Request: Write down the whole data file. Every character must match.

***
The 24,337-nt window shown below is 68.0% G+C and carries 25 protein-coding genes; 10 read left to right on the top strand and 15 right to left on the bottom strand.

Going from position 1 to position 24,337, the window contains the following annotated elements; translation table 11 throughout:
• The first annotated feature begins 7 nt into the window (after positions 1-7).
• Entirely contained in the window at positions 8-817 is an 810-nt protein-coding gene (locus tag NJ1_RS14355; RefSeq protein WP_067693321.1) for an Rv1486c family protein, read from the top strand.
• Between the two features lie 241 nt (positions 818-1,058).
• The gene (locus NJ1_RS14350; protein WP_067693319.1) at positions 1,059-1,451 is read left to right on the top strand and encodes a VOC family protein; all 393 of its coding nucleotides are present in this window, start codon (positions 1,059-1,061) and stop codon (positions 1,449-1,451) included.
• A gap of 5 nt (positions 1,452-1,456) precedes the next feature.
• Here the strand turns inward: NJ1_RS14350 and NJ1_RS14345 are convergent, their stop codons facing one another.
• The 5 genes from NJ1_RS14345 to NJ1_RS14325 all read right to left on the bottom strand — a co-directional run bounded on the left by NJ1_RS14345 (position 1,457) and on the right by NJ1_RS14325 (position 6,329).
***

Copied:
The 24,337-nt window shown below is 68.0% G+C and carries 25 protein-coding genes; 10 read left to right on the top strand and 15 right to left on the bottom strand.

Going from position 1 to position 24,337, the window contains the following annotated elements; translation table 11 throughout:
• The first annotated feature begins 7 nt into the window (after positions 1-7).
• Entirely contained in the window at positions 8-817 is an 810-nt protein-coding gene (locus tag NJ1_RS14355; RefSeq protein WP_067693321.1) for an Rv1486c family protein, read from the top strand.
• Between the two features lie 241 nt (positions 818-1,058).
• The gene (locus NJ1_RS14350; protein WP_067693319.1) at positions 1,059-1,451 is read left to right on the top strand and encodes a VOC family protein; all 393 of its coding nucleotides are present in this window, start codon (positions 1,059-1,061) and stop codon (positions 1,449-1,451) included.
• A gap of 5 nt (positions 1,452-1,456) precedes the next feature.
• Here the strand turns inward: NJ1_RS14350 and NJ1_RS14345 are convergent, their stop codons facing one another.
• The 5 genes from NJ1_RS14345 to NJ1_RS14325 all read right to left on the bottom strand — a co-directional run bounded on the left by NJ1_RS14345 (position 1,457) and on the right by NJ1_RS14325 (position 6,329).